On a double action (DA) the trigger press can do two things: cock the hammer (as you press it back) and then trip the sear, firing the gun as you keep pressing. So it does “two” things when you press — the trigger movement cocks the hammer and fires the gun in one stroke. You can also manually cock the hammer, then when you press the trigger (a much lighter trigger pull weight) it only does one thing — fires the gun — hence that’s single action. So a DA can also be fired SA, but an SA revolver can only be fired single action. Get it?

So, what does it all matter? For self-defense, a DA revolver is most appropriate. There are no safeties to fuss with and you don’t need to cock the hammer to make it work. Just aim and press the trigger. The DA trigger pull cocks the hammer, advances the cylinder and trips the sear, firing the gun. With training, a good revolver shooter can shoot as accurately in DA mode as he can in SA mode. No fooling.

Also, ergonomics are different for DA revolvers, they “feel” different from single actions and their “grips” are shaped like a “plow” handle (according to shooter’s jargon. Also, a huge advantage DA revolvers have over SA revolvers is the fact you can load or eject all 6 (or 7 or 8 or 10!) rounds at once from the cylinder, and load them all at once using a “speed” loader of some kind. Single action revolvers require you to open the loading gate and eject each empty, one at a time using the ejector rod.

If you’re buying a revolver just for fun, say plinking, target shooting, hunting or just to look at because they’re pretty, it doesn’t matter whether you buy a DA or an SA revolver — or “Sixgun” as our own John Taffin calls any of ’em, regardless of capacity. Don’t let anyone tell you DA revolvers are more accurate than SA revolvers either. A high-quality SA revolver will shoot as well or better as any high quality DA revolver.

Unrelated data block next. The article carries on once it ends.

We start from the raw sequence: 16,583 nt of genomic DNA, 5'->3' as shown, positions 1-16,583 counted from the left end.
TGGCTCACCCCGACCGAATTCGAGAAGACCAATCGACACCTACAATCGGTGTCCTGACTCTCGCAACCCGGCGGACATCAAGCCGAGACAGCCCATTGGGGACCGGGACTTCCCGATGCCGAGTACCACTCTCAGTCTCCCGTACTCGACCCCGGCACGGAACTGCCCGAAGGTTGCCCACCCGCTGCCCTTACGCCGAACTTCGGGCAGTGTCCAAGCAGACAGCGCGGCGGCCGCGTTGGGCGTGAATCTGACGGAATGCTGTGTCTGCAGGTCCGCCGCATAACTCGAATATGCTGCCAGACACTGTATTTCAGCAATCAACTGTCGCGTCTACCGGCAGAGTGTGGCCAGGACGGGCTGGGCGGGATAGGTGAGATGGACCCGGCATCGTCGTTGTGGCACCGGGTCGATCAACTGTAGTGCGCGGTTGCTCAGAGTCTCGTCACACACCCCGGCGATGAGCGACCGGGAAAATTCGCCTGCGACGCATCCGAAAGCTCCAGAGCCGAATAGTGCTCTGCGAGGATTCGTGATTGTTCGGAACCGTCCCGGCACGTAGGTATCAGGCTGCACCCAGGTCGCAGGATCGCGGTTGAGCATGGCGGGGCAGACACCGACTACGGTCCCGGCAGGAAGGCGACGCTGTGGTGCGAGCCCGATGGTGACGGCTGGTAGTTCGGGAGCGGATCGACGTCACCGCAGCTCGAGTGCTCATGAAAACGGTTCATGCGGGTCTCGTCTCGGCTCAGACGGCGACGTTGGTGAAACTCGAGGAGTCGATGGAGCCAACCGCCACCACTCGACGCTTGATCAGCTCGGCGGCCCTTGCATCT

The lesson here is if you’re buying a revolver for defensive use, the double action (think: S&W, Taurus or Ruger DA revolvers, for instance) makes the most sense. Also, if you want a big-bore revolver for protection against dangerous animals, I’d go with a DA revolver so you don’t need to fuss with fumbling with cocking a hammer while you’re being eaten by a bear.

A single action is loaded and unloaded one chamber at a time. A DA revolver empties the cases
with a stroke of the ejector rod and can be loaded fast with a “speed” loader.

But like many guns, most SA revolvers benefit from a good action job as many of their factory triggers are gritty and often have heavy pull weights. Most DA revolvers have very light weight, pretty much creep-free SA trigger pulls, but longer, sometimes gritty DA pulls.

In in all honesty, you’ll want both. I’d recommend something like a Ruger (or other maker’s) single action .22 of one form or another to get your feet wet. My first revolver was a Super Single Six Ruger in 1968. I still have it and shoot it and still enjoy it every time. Then, follow up with a DA revolver of some kind, likely in .357 Magnum (so you can usually shoot .38 Specials!) but play with .357 Magnums now and again for fun. That really opens the door further and I promise you’ll soon be re-reading your Handgunner magazines looking for articles on “Big-Bore Blasters” and “Reloading for the .45 Colt” and other topics you might have just glossed over before.

And, just so you know, it’s already too late for you if you’ve read this far. You’re doomed. Just buy your first revolver — and stop wondering what it’d be like to own one! It’ll be great fun.

Subscribe To American Handgunner